7.3c Influenced by Enlightenment ideas and their rights as Englishmen, American colonial leaders outlined their grievances against British policies and actions in the Declaration of Independence.
Students will examine the influence Enlightenment ideas such as natural rights and social contract and ideas expressed in Thomas Paine's Common Sense had on colonial leaders in their debates on independence.
7.3d The outcome of the American Revolution was influenced by military strategies, geographic considerations, the involvement of the Iroquois (Haudenosaunee) and other Native American groups in the war, and aid from other nations. The Treaty of Paris (1783) established the terms of peace.
Students will explore the different military strategies used by the Americans and their allies, including various Native American groups, during the American Revolution.
Students will examine the strategic importance of the New York colony. Students will examine the American victory at the Battle of Saratoga in terms of its effects on American and British morale and on European views on American prospects for victory in the Revolution.
7.4 The newly independent states faced political and economic struggles under the Articles of Confederation. These challenges resulted in a Constitutional Convention, a debate over ratification, and the eventual adoption of the Bill of Rights.
7.4a Throughout the American Revolution, the colonies struggled to address their differing social, political, and economic interests and to establish unity. The Articles of Confederation created a form of government that loosely united the states, but allowed states to maintain a large degree of sovereignty.
7.4b The lack of a strong central government under the Articles of Confederation presented numerous challenges. A convention was held to revise the Articles, the result of which was the Constitution. The Constitution established a democratic republic with a stronger central government.
Students will investigate the successes and failures of the Articles of Confederation, determine why many felt a new plan of government was needed, and explain how the United States Constitution attempted to address the weaknesses of the Articles.
Students will examine the New York State Constitution, its main ideas and provisions, and its influence on the formation of the United States Constitution.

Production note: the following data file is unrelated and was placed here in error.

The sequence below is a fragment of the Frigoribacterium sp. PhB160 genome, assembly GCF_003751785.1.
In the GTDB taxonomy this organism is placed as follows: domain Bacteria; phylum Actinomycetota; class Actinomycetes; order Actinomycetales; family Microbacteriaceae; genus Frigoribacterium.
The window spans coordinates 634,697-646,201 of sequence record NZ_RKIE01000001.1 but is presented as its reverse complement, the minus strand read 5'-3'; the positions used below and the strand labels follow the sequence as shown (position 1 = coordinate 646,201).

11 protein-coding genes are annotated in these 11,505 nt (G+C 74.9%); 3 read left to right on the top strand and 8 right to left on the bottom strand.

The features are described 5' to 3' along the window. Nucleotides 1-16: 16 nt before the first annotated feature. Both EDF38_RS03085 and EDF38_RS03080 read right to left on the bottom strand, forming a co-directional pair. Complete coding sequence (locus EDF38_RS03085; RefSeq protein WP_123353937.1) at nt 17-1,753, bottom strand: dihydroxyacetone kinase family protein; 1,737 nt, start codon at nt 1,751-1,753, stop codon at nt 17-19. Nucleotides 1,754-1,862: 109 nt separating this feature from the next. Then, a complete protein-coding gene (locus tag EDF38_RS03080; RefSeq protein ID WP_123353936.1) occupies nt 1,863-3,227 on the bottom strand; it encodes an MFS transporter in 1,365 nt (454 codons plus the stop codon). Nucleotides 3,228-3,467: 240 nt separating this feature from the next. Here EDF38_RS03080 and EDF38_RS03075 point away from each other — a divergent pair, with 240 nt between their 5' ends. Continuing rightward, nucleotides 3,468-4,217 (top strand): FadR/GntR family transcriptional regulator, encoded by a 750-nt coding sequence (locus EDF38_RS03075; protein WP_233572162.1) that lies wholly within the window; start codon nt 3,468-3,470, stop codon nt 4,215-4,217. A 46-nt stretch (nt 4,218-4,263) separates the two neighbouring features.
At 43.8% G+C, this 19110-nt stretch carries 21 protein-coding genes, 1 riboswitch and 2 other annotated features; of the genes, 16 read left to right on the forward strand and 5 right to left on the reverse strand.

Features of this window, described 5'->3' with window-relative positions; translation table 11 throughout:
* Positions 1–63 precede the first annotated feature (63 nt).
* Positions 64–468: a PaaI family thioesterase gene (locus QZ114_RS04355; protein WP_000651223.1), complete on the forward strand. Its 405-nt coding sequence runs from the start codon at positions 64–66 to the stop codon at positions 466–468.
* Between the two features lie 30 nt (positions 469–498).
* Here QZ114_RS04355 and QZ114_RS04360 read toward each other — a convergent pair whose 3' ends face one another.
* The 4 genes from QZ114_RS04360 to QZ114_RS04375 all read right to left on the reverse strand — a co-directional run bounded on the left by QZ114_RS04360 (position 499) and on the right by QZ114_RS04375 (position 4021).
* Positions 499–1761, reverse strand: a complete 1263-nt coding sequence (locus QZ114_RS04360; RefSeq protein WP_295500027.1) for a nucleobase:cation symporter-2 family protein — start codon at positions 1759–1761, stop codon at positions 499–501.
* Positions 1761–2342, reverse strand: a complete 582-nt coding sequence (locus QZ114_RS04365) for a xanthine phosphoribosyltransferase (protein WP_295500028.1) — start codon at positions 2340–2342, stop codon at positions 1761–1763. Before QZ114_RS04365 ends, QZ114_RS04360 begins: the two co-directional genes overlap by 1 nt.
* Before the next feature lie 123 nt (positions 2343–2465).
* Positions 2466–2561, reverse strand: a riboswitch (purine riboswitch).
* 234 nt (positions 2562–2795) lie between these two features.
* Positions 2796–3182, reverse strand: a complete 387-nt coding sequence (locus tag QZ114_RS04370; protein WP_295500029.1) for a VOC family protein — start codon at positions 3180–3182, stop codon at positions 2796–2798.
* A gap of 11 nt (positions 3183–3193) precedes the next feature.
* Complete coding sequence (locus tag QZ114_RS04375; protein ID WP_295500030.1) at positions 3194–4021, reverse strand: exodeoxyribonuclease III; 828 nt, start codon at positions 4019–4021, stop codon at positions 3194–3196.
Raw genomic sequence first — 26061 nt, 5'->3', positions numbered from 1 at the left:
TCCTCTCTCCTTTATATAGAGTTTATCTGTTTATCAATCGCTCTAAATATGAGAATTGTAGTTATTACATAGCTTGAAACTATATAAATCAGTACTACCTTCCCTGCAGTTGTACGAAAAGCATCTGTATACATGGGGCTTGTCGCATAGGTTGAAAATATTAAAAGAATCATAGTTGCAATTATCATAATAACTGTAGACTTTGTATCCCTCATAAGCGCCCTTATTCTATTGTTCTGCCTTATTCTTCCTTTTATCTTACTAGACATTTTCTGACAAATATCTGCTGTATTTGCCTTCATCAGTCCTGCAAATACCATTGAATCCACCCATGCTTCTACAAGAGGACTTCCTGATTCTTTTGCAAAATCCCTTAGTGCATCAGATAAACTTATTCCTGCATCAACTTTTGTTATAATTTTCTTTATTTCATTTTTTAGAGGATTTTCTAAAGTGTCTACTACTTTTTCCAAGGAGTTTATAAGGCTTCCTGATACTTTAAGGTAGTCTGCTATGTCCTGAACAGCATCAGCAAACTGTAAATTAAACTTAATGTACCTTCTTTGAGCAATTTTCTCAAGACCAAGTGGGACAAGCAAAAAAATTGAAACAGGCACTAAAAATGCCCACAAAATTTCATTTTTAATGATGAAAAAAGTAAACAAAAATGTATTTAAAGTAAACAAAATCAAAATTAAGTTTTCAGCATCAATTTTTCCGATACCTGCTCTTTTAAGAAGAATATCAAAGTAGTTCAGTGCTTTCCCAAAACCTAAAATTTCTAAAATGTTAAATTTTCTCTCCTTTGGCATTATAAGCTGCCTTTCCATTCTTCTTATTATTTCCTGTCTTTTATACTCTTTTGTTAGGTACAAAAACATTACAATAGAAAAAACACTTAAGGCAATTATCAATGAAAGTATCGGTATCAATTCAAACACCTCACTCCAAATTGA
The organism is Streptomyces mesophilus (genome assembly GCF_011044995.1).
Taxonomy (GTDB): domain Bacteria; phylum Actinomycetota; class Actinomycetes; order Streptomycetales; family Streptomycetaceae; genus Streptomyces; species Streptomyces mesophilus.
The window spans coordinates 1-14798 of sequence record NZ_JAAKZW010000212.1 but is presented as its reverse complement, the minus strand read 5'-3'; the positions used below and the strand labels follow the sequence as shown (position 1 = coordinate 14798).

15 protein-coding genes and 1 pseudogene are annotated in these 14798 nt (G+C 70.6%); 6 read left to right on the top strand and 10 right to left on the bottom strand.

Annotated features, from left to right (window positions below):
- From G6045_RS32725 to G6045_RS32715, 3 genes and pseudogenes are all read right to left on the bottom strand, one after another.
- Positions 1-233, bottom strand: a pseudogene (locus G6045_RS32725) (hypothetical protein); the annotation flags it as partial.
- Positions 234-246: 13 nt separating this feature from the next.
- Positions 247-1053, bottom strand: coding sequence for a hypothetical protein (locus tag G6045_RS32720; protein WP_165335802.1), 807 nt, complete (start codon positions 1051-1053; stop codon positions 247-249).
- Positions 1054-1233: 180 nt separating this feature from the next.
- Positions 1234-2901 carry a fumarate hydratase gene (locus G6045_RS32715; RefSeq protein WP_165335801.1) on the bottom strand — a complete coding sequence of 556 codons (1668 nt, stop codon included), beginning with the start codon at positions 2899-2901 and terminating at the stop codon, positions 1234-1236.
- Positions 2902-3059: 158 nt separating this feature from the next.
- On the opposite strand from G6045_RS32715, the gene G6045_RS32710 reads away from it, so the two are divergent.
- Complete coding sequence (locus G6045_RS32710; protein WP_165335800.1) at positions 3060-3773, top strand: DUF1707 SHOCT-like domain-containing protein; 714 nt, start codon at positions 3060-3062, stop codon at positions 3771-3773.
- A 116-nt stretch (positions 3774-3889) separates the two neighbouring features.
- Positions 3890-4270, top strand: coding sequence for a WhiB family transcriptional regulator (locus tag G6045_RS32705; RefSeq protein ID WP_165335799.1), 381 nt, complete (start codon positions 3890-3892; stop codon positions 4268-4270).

7.4c Advocates for and against a strong central government were divided on issues of States rights, role/limits of federal power, and guarantees of individual freedoms. Compromises were needed between the states in order to ratify the Constitution.
Students will examine from multiple perspectives arguments regarding the balance of power between the federal and state governments, the power of government, and the rights of individuals.
Students will examine the role of New York residents Alexander Hamilton and John Jay as leading advocates for the new Constitution.
7.5 The United States Constitution serves as the foundation of the United States government and outlines the rights of citizens. The Constitution is considered a living document that can respond to political and social changes. The New York State Constitution also has been changed over time.
7.5a The Constitution outlined a federalist system of government that shares powers among the federal, state, and local governments.
Students will identify powers granted to the federal government and examine the language used to grant powers to the states.
7.5b The Constitution established three branches of government as well as a system of checks and balances that guides the relationship between the branches. Individual rights of citizens are addressed in the Bill of Rights.
Students will compare and contrast the powers granted to Congress, the president, and the Supreme Court by the Constitution.
7.5c While the Constitution provides a formal process for change through amendments, the Constitution can respond to change in other ways. The New York State Constitution changed over time, with changes in the early 19th century that made it more democratic.
Students will examine the process for amending the constitution.
Students will examine the evolution of the unwritten constitution, such as Washington's creation of the presidential cabinet and the development of political parties.
Students will examine the changes to the New York State Constitution and how they were made during the 19th century.
7.5d Foreign and domestic disputes tested the strength of the Constitution, particularly the separation of powers, the system of checks and balances, and the issue of States rights. The United States sought to implement isolationism while protecting the Western Hemisphere from European interference.
Students will examine events of the early nation including Hamilton's economic plan, the Louisiana Purchase, the Supreme Court decision in Marbury v. Madison, and the War of 1812 in terms of testing the strength of the Constitution.